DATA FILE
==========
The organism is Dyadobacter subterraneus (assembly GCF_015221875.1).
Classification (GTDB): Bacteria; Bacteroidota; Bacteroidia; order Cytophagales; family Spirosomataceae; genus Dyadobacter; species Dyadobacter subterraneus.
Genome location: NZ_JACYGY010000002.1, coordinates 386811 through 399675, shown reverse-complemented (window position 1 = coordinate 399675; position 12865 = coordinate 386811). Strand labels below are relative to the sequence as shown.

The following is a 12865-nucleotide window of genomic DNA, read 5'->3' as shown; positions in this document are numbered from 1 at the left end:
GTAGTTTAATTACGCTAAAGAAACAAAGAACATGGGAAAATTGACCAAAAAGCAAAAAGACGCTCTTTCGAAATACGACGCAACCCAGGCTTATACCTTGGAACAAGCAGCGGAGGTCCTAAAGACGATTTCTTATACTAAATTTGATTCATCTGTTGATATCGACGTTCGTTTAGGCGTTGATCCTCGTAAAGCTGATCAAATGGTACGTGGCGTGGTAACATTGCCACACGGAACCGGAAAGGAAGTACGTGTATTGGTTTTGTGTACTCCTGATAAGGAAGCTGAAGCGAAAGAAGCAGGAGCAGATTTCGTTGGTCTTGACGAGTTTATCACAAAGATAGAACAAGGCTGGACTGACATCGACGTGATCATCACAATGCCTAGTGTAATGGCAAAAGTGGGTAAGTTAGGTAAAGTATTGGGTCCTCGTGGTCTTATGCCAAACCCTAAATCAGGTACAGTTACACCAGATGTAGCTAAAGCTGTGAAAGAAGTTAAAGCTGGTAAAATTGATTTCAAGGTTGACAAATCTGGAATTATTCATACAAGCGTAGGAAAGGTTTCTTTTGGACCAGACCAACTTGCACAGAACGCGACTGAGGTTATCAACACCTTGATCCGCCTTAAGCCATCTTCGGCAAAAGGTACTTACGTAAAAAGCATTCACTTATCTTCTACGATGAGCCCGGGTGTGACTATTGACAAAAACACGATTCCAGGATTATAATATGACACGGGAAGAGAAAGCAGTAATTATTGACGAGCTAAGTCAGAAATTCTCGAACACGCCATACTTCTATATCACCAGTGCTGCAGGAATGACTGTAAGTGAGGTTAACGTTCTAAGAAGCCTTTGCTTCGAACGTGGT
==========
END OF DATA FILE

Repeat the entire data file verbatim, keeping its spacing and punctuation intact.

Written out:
The organism is Dyadobacter subterraneus (assembly GCF_015221875.1).
Classification (GTDB): Bacteria; Bacteroidota; Bacteroidia; order Cytophagales; family Spirosomataceae; genus Dyadobacter; species Dyadobacter subterraneus.
Genome location: NZ_JACYGY010000002.1, coordinates 386811 through 399675, shown reverse-complemented (window position 1 = coordinate 399675; position 12865 = coordinate 386811). Strand labels below are relative to the sequence as shown.

The following is a 12865-nucleotide window of genomic DNA, read 5'->3' as shown; positions in this document are numbered from 1 at the left end:
GTAGTTTAATTACGCTAAAGAAACAAAGAACATGGGAAAATTGACCAAAAAGCAAAAAGACGCTCTTTCGAAATACGACGCAACCCAGGCTTATACCTTGGAACAAGCAGCGGAGGTCCTAAAGACGATTTCTTATACTAAATTTGATTCATCTGTTGATATCGACGTTCGTTTAGGCGTTGATCCTCGTAAAGCTGATCAAATGGTACGTGGCGTGGTAACATTGCCACACGGAACCGGAAAGGAAGTACGTGTATTGGTTTTGTGTACTCCTGATAAGGAAGCTGAAGCGAAAGAAGCAGGAGCAGATTTCGTTGGTCTTGACGAGTTTATCACAAAGATAGAACAAGGCTGGACTGACATCGACGTGATCATCACAATGCCTAGTGTAATGGCAAAAGTGGGTAAGTTAGGTAAAGTATTGGGTCCTCGTGGTCTTATGCCAAACCCTAAATCAGGTACAGTTACACCAGATGTAGCTAAAGCTGTGAAAGAAGTTAAAGCTGGTAAAATTGATTTCAAGGTTGACAAATCTGGAATTATTCATACAAGCGTAGGAAAGGTTTCTTTTGGACCAGACCAACTTGCACAGAACGCGACTGAGGTTATCAACACCTTGATCCGCCTTAAGCCATCTTCGGCAAAAGGTACTTACGTAAAAAGCATTCACTTATCTTCTACGATGAGCCCGGGTGTGACTATTGACAAAAACACGATTCCAGGATTATAATATGACACGGGAAGAGAAAGCAGTAATTATTGACGAGCTAAGTCAGAAATTCTCGAACACGCCATACTTCTATATCACCAGTGCTGCAGGAATGACTGTAAGTGAGGTTAACGTTCTAAGAAGCCTTTGCTTCGAACGTGGT